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News
Agricultural intensification not a “blueprint” for sustainable development

Date: 2018-06-15

Agricultura intensiva


Social and ecological results of increased agricultural intensification are not as positive as expected. This is what emerges from a study involving the Institute of Environmental Science and Technology of the Universitat Autònoma de Barcelona, recently published in Nature Sustainability.

The study, led by researchers from the University of East Anglia and the University of Copenhagen, in partnership with colleagues in Scotland, France and Spain, is the first to bring together current knowledge on how agricultural intensification affects both the environment and human wellbeing in low and middle-income countries. 

Sustainable intensification of agriculture is seen by many in science and policy as a flagship strategy for helping to meet global social and ecological commitments - such as ending hunger and protecting biodiversity - as laid out in the UN Sustainable Development Goals (SDGs) and Paris climate agreement. However, there is limited evidence on the conditions that support positive social and ecological outcomes. In an attempt to address this knowledge gap, the researchers, including ICTA-UAB researcher Dr Esteve Corbera, conducted a review of 53 existing studies into the human wellbeing and ecosystem service outcomes of agricultural intensification.

Overall, they find that agricultural intensification - broadly defined as activities intended to increase either the productivity or profitability of a given tract of agricultural land - rarely leads to simultaneous positive results for ecosystem services and human wellbeing. The authors argue that intensification cannot be considered as a simple “blueprint” for achieving positive social-ecological outcomes. While there is considerable hope and expectation that agricultural intensification can contribute to sustainable development, they find that only a minority of existing studies present evidence for this and that even these infrequent ‘win-win’ cases tend to lack evidence of effects on key regulating or supporting ecosystem services, such as moderating river flow or cycling soil nutrients.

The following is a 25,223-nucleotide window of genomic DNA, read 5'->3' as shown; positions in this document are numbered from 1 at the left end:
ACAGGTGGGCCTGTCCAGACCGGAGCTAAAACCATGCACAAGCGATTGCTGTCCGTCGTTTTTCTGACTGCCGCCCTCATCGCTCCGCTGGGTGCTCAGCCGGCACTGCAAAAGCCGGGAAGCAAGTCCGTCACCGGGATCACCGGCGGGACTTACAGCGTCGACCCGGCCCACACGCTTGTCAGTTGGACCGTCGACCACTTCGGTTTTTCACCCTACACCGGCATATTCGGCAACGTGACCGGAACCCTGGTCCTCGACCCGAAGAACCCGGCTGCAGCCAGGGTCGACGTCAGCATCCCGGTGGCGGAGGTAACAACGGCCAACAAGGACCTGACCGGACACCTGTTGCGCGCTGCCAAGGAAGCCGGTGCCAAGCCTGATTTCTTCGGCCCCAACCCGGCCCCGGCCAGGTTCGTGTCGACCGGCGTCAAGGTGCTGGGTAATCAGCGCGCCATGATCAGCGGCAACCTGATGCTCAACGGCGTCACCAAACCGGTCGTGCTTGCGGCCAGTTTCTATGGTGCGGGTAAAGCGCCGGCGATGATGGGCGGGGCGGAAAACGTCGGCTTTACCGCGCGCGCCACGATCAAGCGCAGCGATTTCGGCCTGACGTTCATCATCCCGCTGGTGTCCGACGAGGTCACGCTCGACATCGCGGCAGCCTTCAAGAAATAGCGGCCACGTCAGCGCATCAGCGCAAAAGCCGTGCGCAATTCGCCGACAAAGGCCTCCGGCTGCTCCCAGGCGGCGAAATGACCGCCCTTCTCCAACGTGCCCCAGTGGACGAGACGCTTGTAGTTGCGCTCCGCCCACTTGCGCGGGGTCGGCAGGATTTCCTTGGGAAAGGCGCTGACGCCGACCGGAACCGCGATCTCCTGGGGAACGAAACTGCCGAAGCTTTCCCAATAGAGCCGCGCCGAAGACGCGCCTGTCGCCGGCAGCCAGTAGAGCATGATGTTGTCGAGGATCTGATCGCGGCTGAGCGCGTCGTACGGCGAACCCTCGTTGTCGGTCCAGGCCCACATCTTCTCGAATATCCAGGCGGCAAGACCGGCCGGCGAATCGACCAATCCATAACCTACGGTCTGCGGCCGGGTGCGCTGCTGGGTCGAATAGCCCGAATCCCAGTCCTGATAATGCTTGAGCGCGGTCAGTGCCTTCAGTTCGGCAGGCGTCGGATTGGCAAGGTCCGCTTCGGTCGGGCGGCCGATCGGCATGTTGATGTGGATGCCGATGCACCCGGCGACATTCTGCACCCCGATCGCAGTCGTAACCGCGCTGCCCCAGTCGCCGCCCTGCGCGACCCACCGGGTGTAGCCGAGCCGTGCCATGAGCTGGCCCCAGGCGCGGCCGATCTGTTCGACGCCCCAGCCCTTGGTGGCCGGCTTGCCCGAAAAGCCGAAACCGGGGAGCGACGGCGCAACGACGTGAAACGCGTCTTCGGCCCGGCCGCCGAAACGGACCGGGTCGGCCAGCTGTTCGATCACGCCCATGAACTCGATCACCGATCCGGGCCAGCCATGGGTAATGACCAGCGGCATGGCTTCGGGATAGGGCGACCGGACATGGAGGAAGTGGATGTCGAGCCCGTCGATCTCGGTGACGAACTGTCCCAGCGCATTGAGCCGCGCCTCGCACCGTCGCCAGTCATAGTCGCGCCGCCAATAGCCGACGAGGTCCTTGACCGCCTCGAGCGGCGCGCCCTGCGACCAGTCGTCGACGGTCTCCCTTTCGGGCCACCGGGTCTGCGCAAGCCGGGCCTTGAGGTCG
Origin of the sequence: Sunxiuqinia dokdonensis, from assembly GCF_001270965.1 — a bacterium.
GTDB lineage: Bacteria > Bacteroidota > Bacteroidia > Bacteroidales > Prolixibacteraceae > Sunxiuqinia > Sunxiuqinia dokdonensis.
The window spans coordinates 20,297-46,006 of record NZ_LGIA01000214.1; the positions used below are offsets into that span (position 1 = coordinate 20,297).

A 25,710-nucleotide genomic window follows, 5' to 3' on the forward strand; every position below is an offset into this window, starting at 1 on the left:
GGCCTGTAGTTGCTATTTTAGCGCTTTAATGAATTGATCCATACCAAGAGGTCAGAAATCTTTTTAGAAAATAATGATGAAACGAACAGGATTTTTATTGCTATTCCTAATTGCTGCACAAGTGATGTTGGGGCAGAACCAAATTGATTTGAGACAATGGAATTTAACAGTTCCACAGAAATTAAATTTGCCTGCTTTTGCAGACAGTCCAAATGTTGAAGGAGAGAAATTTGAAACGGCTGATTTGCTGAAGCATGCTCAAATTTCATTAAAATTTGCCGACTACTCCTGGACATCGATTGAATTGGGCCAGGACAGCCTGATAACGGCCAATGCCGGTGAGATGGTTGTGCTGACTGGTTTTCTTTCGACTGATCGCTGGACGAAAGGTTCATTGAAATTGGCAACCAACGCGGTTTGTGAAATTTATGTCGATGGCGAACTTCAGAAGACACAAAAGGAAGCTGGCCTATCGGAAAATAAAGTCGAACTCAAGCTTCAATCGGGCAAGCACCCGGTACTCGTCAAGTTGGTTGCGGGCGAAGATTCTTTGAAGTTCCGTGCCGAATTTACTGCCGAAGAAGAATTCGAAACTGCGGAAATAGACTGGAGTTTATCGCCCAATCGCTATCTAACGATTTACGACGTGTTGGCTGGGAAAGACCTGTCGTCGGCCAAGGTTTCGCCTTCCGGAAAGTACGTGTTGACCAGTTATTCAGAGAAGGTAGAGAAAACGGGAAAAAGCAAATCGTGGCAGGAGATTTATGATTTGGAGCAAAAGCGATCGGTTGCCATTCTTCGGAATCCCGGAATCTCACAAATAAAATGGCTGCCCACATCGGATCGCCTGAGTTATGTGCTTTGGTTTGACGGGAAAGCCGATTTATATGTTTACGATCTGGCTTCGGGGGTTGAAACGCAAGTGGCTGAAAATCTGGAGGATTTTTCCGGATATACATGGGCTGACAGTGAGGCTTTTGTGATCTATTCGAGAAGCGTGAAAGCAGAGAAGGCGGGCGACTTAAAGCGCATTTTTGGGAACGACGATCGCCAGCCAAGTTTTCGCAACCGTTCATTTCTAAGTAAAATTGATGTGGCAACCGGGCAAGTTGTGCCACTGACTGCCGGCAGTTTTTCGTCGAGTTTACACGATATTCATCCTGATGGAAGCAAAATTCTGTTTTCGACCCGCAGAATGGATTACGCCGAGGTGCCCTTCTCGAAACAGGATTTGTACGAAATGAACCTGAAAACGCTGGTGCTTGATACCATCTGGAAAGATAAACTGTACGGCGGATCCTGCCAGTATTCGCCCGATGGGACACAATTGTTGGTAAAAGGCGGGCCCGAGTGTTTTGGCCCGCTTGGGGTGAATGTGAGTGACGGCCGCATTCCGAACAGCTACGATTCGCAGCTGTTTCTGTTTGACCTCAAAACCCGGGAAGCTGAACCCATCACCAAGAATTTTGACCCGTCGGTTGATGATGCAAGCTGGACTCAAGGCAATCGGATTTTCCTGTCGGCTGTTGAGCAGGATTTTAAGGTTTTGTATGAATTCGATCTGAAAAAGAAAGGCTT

Dr Esteve Corbera, co-director of the LASEG research group, highlighted that “very few of the cases examined proof that agricultural intensification is contributing simultaneously to SDGs such as ending hunger and achieving sustainable use of terrestrial ecosystems. Instead, we should be cautious about the expectations we attach to agricultural intensification.” He went further to argue that, in the long term, “agricultural intensification can undermine the conditions that may be critical for the support of stable food production, including biodiversity, soil formation and water regulation".

The researchers also found that it is important to look at how intensification is introduced, for example whether it is initiated by farmers or forced upon them. Change is often induced or imposed for more vulnerable population groups who often lack sufficient money or security of land tenure to make these changes work. Smallholders in the cases studied often struggle to move from subsistence to commercial farming and the challenges involved are not currently well reflected in many intensification strategies. 

Another important finding is that the distribution of wellbeing impacts is uneven, generally favouring better off individuals at the expense of poorer ones. For example, a study in Bangladesh showed how rapid uptake of saltwater shrimp production is enabling investors and large landowners to get higher profits while poorer people are left with the environmental consequences that affect their lives and livelihoods long term.

The authors find that the infrequent ‘win-win’ outcomes occur mostly in situations where intensification involves increased use of inputs such as fertilizers, irrigation, seeds, and labour. In this regard, Corbera emphasised that “policymakers and practitioners should probably moderate their expectations of agricultural intensification outcomes and strive for improved and alternative practices that take into account aspects beyond food productivity. They should find ways to work towards and capitalise on the maintenance of regulating and cultural services, as well as wellbeing aspects other than income".

Vang Rasmussen, L., Coolsaet, B., Martin, A., Mertz, O., Pascual, U., Corbera, E., Dawson, N., Fisher, J.A., Franks, P., and Ryan C.M. (2018), Social-ecological outcomes of agricultural intensification. Nature Sustainability. 1: 275–282. https://rdcu.be/XTRl 

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